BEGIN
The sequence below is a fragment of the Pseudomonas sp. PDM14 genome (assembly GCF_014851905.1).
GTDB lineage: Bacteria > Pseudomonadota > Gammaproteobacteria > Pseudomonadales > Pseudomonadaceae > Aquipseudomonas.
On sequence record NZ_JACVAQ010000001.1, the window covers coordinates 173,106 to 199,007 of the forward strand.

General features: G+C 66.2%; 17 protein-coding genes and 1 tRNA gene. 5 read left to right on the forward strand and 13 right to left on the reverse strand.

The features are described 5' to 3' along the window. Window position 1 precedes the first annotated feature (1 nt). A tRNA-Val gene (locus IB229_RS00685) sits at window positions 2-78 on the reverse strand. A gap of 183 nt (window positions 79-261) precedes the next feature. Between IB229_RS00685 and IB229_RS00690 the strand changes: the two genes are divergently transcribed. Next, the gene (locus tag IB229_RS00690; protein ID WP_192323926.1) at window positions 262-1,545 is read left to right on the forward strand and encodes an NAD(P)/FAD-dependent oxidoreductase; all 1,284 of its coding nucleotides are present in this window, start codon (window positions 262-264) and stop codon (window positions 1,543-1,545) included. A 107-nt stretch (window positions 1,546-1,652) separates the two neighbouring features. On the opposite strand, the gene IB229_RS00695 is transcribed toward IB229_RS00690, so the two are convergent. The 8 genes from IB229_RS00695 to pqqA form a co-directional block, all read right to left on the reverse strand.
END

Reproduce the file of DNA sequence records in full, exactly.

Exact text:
The sequence below is a fragment of the Pseudomonas sp. PDM14 genome (assembly GCF_014851905.1).
GTDB lineage: Bacteria > Pseudomonadota > Gammaproteobacteria > Pseudomonadales > Pseudomonadaceae > Aquipseudomonas.
On sequence record NZ_JACVAQ010000001.1, the window covers coordinates 173,106 to 199,007 of the forward strand.

General features: G+C 66.2%; 17 protein-coding genes and 1 tRNA gene. 5 read left to right on the forward strand and 13 right to left on the reverse strand.

The features are described 5' to 3' along the window. Window position 1 precedes the first annotated feature (1 nt). A tRNA-Val gene (locus IB229_RS00685) sits at window positions 2-78 on the reverse strand. A gap of 183 nt (window positions 79-261) precedes the next feature. Between IB229_RS00685 and IB229_RS00690 the strand changes: the two genes are divergently transcribed. Next, the gene (locus tag IB229_RS00690; protein ID WP_192323926.1) at window positions 262-1,545 is read left to right on the forward strand and encodes an NAD(P)/FAD-dependent oxidoreductase; all 1,284 of its coding nucleotides are present in this window, start codon (window positions 262-264) and stop codon (window positions 1,543-1,545) included. A 107-nt stretch (window positions 1,546-1,652) separates the two neighbouring features. On the opposite strand, the gene IB229_RS00695 is transcribed toward IB229_RS00690, so the two are convergent. The 8 genes from IB229_RS00695 to pqqA form a co-directional block, all read right to left on the reverse strand.